Records of Edwin Fletcher and Company Limited. The collection is comprised primarily of minute and agenda books. There are also a number of individual volumes primarily concerned with the transfer of shares and debentures, attendance of the Directors at the Board meetings and correspondence.
Edwin Fletcher and Company Ltd
- This material is held at
- ReferenceGB 1499 MID/1/1/2/8
- Dates of Creation1896 - 1962
- Physical Description11 volumes
- Direct Link
Scope and Content
Administrative / Biographical History
Edwin Fletcher and Company Limited was formed in 1896 as a private drapery business. At the first meeting of the Directors, Mr H Outlaw was appointed Chair and Mr W G Lloyd became the Secretary. Councilor Edwin Fletcher was the majority share and debenture holder and was appointed to the position of Director, as were Mr G A Broderick and Mr J Doston. The first registered officers of the Company were 48 Cherry Street, Birmingham. By 1899 the Company was leasing properties on the High Street, and owned land on New Street and at the rear of the Grand Louvre, Birmingham.
After this early expansion, the Company appear to have experienced financial difficulties in the mid-1920s. In September 1926, four Board members resigned and one months notice was issued to all employees. At the end of the month the Board, chaired by the newly appointed Mr Joseph Millington, resolved to enter into an agreement with the Birmingham Co-operative Society Limited (the Society). In October, the Society’s members were invited to trade at the Company’s premises and could use Society club vouchers to pay for goods. Shortly afterwards, the purchase of 98% of the shares of the Company by the Society was approved. The purchase of the Company's trade fixtures and stock-in-trade by the Society was scheduled for the following year. The Society took over the lease of the Company’s properties and from December 1926, leased 79-82 High Street, Birmingham, to the Company.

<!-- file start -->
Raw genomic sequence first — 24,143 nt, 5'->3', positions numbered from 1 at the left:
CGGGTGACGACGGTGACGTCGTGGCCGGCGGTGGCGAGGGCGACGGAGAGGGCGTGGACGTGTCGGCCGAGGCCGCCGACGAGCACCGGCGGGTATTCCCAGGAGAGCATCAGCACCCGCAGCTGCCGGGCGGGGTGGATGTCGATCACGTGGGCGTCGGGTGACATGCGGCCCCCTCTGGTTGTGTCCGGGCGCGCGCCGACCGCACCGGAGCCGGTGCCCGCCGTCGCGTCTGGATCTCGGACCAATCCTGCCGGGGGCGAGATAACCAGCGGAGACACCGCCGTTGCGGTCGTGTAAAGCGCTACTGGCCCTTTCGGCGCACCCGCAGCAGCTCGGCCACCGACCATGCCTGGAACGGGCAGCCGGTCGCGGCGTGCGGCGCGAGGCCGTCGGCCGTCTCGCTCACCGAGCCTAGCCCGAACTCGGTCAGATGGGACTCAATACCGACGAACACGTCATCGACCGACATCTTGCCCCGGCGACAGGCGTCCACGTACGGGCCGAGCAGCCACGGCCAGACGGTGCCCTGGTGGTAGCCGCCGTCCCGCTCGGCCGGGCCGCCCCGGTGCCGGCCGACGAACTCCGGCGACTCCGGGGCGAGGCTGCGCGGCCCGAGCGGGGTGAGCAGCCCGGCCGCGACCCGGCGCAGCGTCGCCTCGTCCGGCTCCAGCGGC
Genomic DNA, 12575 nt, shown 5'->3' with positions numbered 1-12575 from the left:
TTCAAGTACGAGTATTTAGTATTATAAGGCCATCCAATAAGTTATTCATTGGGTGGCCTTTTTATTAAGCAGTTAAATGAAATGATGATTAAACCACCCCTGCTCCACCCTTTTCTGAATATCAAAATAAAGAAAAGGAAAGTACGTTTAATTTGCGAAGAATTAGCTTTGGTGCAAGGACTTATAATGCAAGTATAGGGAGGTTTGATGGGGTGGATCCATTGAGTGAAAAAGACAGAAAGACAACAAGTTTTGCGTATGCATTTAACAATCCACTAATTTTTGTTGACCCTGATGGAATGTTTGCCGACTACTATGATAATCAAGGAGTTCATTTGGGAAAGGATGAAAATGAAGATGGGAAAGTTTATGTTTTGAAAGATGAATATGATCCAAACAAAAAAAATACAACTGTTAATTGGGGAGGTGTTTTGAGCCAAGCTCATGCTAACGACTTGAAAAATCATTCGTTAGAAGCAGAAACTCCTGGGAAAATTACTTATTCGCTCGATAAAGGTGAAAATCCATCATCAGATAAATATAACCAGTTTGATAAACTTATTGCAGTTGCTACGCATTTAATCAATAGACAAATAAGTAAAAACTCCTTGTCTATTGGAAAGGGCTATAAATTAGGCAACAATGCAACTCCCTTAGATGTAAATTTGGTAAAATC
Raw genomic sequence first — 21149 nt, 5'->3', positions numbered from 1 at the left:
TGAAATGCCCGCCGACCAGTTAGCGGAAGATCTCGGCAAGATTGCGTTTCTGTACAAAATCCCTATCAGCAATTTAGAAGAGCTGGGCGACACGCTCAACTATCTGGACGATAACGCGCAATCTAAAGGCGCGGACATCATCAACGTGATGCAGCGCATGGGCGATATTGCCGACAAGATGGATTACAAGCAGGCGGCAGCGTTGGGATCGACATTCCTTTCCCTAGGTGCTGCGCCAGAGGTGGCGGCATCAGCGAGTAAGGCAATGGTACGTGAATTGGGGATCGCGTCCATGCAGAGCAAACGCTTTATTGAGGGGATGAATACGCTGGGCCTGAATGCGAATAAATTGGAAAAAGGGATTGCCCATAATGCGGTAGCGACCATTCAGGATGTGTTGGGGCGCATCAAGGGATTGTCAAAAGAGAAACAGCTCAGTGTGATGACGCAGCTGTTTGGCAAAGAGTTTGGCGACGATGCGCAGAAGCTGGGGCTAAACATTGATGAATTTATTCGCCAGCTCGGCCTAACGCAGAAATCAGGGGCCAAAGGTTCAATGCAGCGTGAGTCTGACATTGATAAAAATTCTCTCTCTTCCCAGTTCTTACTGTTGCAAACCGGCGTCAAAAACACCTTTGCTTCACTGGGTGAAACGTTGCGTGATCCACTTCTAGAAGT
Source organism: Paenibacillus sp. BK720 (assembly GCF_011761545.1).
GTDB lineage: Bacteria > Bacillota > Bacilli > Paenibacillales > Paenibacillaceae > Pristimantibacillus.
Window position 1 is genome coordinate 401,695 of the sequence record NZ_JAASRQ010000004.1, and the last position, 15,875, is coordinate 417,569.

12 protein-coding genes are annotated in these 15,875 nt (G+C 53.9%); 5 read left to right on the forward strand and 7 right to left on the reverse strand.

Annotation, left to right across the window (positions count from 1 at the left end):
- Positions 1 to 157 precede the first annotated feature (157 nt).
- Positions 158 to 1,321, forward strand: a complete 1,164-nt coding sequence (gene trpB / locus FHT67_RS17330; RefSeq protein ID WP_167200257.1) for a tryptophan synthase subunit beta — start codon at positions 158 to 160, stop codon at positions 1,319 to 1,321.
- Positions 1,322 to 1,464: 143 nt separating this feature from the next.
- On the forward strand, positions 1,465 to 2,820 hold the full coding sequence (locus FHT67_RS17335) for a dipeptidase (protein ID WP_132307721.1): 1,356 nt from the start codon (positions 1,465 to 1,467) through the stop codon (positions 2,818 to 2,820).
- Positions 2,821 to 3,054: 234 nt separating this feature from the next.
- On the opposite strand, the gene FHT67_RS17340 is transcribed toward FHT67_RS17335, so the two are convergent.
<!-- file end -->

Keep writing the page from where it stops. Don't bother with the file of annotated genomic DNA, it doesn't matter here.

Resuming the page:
On 9 April 1941 the Company’s premises on High Street were destroyed by enemy action. Repair work was delayed because of the practical constraints placed on building work during World War Two. Therefore, the Company was unable to continuing trading and, except for the interest paid on their investments, did not make any profit between 1942 and 1951. The minutes from the meeting of the directors suggest that the Company were trading again by 1955.
Source: Director's Minutes, MID/1/1/2/8/2